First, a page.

North Shore Community College (NSCC) has been awarded $199,621 to fund the accreditation of its Nutritional Science & Diet Technology Degree (NSD) program and attract more Hispanic students to it, within the next four years.

The grant comes from the federal Hispanic-serving Institutions (HSI) Education Grants Program, administered by USDA’s National Institute of Food and Agriculture (NIFA). The grant program promotes and strengthens the ability of HSIs to carry out higher education programs in food and agricultural sciences.

NSCC’s project is titled Accredit, Attract, Achieve, Advance. “The college has a rigorous two-year associate degree program in nutrition science; however, the program is not accredited. This means that after graduation students cannot obtain registration and licensure to practice nutrition therapy. However, there is an entry-level dietetic technician, registered (DTR) credential, and nutrition graduates who obtain this credential can work under a dietitian,” said Professor Ginny King, MPH, RDN-AP, LDN, Department Chair of NSCC’s NSD. “When accredited, our students will be able to sit for the DTR exam and gain meaningful employment in mission critical professions.”

The college will seek accreditation from the Accreditation Council for Education in Nutrition and Dietetics (ACEND), which is a branch of the Academy of Nutrition and Dietetics (AND). There are currently no accredited programs in Massachusetts and only one in New England, yet healthcare leaders are actively seeking DTRs but cannot fill vacant positions.

“Nutrition education and counseling are powerful tools to address health disparities in the US, especially for non-communicable diseases. However, diversity in the dietetics profession is lacking,” King said. “Notably, only 5% of nutrition and dietetics professionals identify as Hispanic. NSCC, an HSI, has a 28% Hispanic enrollment rate in a community with a population of 40% Hispanics.

As an HSI, NSCC will seek to attract, educate and train traditionally underrepresented populations in the field of nutrition and dietetics. The program aligns with the USDA’s efforts to cultivate the next generation of food and agricultural professionals and build the workforce of the future by providing academic support and career opportunities to enhance and increase access for Hispanic and underrepresented students. NSCC is an open access HSI with a large percentage of underserved students including adult learners and incumbent workers.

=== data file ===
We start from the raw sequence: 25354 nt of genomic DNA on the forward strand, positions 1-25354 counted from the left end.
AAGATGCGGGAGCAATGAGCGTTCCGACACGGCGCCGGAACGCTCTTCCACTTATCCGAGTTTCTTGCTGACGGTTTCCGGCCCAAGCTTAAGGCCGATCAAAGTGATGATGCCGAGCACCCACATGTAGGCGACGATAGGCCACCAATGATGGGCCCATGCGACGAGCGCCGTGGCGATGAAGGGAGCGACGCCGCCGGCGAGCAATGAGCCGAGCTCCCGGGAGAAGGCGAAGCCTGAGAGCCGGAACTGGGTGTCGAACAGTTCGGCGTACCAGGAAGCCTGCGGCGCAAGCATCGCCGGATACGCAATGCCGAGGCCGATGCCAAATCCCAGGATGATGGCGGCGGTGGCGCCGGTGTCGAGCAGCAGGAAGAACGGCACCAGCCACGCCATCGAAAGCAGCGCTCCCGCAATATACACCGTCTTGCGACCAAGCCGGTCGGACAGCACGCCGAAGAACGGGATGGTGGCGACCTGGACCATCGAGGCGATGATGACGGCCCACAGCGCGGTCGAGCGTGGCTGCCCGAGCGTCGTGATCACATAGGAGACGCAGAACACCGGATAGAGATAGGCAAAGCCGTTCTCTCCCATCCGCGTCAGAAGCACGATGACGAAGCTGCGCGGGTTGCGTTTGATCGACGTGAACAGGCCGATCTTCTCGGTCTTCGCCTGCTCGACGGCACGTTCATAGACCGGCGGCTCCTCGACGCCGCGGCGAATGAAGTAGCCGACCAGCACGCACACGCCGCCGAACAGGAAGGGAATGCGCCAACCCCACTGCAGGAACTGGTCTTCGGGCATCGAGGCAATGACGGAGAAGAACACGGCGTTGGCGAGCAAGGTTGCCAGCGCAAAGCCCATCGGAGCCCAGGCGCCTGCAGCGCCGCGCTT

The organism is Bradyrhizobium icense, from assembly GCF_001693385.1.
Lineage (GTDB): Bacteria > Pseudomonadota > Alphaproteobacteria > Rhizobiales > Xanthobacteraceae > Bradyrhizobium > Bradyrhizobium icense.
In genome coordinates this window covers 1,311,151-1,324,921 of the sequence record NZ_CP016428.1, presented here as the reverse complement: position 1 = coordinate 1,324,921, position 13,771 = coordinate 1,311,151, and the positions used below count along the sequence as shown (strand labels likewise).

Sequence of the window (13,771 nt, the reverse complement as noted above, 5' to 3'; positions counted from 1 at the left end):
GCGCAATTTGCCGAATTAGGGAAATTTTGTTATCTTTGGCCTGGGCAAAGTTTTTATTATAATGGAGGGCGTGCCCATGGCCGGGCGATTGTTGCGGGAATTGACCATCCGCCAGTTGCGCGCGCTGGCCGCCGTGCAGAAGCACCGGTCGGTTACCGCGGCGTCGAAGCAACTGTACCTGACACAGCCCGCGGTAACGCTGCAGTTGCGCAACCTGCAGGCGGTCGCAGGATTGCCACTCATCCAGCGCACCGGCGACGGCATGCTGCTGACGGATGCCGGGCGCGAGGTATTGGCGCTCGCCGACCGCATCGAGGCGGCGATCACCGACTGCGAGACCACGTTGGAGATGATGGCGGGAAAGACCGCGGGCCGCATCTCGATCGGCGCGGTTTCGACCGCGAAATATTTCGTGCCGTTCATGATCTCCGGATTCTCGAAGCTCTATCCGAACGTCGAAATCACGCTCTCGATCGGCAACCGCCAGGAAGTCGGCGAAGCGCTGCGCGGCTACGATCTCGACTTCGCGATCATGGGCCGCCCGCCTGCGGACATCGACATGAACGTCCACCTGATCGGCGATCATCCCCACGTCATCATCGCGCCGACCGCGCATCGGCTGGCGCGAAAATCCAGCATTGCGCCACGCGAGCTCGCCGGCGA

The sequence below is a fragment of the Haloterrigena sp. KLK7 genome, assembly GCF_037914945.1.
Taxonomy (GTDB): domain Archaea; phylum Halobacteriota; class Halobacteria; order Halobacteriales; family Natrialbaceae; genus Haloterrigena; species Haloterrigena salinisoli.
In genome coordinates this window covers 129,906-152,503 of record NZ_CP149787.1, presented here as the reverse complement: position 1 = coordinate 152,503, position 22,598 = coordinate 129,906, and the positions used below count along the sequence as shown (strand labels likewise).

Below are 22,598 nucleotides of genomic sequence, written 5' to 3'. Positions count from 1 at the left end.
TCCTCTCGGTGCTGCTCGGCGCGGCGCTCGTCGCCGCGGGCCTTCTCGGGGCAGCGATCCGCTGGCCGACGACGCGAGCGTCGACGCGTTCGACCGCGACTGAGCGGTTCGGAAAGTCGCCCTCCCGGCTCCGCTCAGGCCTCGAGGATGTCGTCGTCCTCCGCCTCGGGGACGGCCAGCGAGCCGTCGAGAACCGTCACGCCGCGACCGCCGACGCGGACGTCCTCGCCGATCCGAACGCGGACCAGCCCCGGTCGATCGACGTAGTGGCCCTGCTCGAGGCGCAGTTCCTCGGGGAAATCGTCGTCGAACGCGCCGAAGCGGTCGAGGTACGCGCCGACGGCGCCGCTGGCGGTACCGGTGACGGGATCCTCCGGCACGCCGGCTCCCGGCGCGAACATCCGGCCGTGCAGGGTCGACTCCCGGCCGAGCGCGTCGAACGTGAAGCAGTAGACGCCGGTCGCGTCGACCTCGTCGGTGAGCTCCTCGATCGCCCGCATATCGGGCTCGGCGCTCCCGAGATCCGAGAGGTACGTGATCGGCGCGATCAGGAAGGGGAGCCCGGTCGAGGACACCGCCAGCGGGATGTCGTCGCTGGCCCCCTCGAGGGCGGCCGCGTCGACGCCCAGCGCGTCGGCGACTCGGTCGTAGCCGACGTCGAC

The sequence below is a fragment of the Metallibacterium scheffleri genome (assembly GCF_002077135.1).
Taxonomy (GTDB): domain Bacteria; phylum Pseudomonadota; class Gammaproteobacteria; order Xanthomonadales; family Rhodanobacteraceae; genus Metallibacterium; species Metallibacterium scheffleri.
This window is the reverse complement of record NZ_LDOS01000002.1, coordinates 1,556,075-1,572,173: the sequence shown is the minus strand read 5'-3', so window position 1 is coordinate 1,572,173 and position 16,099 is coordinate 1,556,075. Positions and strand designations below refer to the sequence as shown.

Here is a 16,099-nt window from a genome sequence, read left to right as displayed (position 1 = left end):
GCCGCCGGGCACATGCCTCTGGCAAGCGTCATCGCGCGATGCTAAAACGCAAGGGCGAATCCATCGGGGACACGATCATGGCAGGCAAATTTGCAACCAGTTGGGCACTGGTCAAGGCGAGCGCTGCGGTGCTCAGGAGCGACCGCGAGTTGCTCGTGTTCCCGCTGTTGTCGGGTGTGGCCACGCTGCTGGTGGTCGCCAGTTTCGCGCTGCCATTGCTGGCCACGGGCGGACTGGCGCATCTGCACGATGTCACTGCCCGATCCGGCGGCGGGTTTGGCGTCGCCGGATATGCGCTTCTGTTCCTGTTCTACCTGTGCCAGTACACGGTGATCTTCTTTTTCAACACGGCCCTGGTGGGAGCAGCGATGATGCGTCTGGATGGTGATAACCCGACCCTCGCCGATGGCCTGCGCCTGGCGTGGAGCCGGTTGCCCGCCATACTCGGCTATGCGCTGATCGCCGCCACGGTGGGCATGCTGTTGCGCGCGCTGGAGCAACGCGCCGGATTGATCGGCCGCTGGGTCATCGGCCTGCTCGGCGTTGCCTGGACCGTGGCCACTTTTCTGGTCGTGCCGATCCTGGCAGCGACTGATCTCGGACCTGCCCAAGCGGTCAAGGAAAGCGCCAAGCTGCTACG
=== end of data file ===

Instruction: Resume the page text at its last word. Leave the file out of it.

The project seeks to attract and increase Hispanic student enrollment by 10% each year starting in Year 2 from the Early College program, currently enrolled students, traditional and non-traditional learners, and change-of-career or career enhancement students and graduate them with an associate degree in nutritional science and diet technology. Because of strong community partnerships, Hispanic graduates can choose to continue working as a DTR or transfer to a four-year school, potentially with employer-sponsored tuition support, to earn a bachelor's or master's degree.

NSCC's project will educate students on various career opportunities, the career path to achieve these careers, and provide field experiences during their time of study. This is specifically accomplished in the newly created course "DTC 100: Introduction to the Dietetics Profession," where students will learn about the education needed to obtain credentials and earn advanced degrees.

Also, NSCC will use this grant opportunity to build upon an already existing nutrition program and its partnerships with other higher educational institutions. such as UMASS-Lowell and Simmons University, and local healthcare institutions, such as Boston Children's Hospital (BCH) and the Catholic Medical Center (CMC), to enhance its experience for students from the Hispanic community.

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